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Behavior

  • Weight Matters: When Willpower Isn't Enough

    Most medical weight-loss programs first try to help you make the long-term behavioral changes necessary to achieve and maintain a healthy weight. This includes exercising regularly and eating healthy food. If you still remain seriously overweight, you and your doctor might discuss these options.

  • Maintaining Weight Loss

    Keeping extra weight off requires effort and commitment, just as losing weight does.

  • Maintain a Healthy Weight for a Lifetime

    Which is more important to you -- being able to wear the jeans you wore five years ago, or being able to move better, have more energy and improve your health?

  • Snacking Can Help You Maintain a Healthy Weight

    Many nutrition experts say that having a healthy snack midmorning or midafternoon can help you maintain your energy and prevent you from eating too much at lunch or dinner.

  • Obese Parents Influence Children's Weight

    Children whose parents are overweight or obese are at higher risk for becoming obese themselves, studies have shown. One study, in the New England Journal of Medicine, found that for a child under 10, having an obese parent more than doubled the child's risk for becoming an obese adult.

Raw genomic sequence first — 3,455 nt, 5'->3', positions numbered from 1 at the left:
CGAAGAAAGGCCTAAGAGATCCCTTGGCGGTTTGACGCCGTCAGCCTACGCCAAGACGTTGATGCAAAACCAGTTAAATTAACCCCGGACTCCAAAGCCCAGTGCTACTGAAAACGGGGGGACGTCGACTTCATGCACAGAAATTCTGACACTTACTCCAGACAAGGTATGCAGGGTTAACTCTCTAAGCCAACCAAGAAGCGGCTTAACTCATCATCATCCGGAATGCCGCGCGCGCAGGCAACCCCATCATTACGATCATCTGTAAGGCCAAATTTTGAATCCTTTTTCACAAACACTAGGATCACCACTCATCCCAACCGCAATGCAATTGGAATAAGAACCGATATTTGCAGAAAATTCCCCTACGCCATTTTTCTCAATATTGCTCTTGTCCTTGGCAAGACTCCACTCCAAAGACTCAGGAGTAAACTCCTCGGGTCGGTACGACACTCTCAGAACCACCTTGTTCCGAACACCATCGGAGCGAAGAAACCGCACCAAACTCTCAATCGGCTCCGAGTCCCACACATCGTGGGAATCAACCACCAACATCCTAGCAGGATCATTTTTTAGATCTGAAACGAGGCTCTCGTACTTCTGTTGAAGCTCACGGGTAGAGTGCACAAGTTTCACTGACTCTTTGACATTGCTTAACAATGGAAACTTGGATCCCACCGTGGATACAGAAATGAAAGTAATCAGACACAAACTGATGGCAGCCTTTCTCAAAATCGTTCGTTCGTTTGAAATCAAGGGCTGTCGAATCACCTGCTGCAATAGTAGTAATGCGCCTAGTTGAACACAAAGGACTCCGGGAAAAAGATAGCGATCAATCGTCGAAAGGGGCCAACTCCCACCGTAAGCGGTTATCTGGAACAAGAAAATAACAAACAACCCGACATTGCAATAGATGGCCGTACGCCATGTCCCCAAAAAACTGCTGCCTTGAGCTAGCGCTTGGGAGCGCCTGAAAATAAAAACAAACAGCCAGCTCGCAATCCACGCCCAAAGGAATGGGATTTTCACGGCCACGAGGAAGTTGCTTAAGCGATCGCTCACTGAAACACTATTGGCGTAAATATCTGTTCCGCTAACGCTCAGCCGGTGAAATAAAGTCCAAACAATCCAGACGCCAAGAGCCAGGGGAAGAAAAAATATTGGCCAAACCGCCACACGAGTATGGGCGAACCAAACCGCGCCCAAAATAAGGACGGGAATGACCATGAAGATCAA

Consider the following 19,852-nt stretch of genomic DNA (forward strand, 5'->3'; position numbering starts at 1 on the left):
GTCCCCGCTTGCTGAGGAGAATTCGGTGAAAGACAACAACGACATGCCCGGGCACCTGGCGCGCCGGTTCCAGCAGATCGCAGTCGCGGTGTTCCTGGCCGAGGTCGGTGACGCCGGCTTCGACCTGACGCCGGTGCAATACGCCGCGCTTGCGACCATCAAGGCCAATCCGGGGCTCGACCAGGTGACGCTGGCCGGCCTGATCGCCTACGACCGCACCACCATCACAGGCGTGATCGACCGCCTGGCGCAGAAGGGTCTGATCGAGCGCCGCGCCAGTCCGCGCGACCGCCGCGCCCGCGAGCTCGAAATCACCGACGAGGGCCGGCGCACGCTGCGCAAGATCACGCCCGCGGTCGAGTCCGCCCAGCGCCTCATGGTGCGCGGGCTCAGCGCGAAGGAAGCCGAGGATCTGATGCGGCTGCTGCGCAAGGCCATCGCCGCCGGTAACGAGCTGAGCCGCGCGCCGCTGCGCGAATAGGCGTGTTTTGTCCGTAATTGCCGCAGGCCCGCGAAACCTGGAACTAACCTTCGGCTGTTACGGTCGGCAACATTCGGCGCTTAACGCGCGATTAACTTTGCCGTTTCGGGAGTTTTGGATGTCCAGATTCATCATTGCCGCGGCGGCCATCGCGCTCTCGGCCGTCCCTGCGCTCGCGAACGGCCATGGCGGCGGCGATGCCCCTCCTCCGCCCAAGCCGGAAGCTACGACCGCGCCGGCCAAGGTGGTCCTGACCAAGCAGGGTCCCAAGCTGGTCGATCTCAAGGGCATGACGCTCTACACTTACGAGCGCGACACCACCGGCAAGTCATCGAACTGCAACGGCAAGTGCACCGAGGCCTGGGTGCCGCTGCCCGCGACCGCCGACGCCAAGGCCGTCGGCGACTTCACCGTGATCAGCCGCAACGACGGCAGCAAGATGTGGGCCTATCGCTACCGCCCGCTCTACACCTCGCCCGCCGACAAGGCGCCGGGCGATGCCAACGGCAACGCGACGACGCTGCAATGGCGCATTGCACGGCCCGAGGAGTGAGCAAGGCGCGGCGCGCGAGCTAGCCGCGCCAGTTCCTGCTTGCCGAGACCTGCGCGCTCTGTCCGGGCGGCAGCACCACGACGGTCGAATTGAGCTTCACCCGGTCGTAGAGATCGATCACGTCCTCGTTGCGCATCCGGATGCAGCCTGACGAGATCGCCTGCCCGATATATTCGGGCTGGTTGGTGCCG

• Healthy Strategies for Weight Loss

    Experts say the long-term success at weight loss requires a balance between diet and physical activity.

  • Even with Weight-Loss Drugs, Losing Pounds Isn't Easy

    Out of the millions Americans who are overweight and go on a diet each year, many regain all or a part of the weight they lose within five years.

  • Stress Can Pack on Pounds

    Many people hunger for sweets, salty snacks, and other processed foods when they are stressed. One solution: Reach for healthy high-fiber snacks with a bit of the tastes you crave.

  • Emotional Eating: How to Cope

    Emotional eating affects most everyone from time to time, but regularly letting your feelings guide your food intake can affect your health.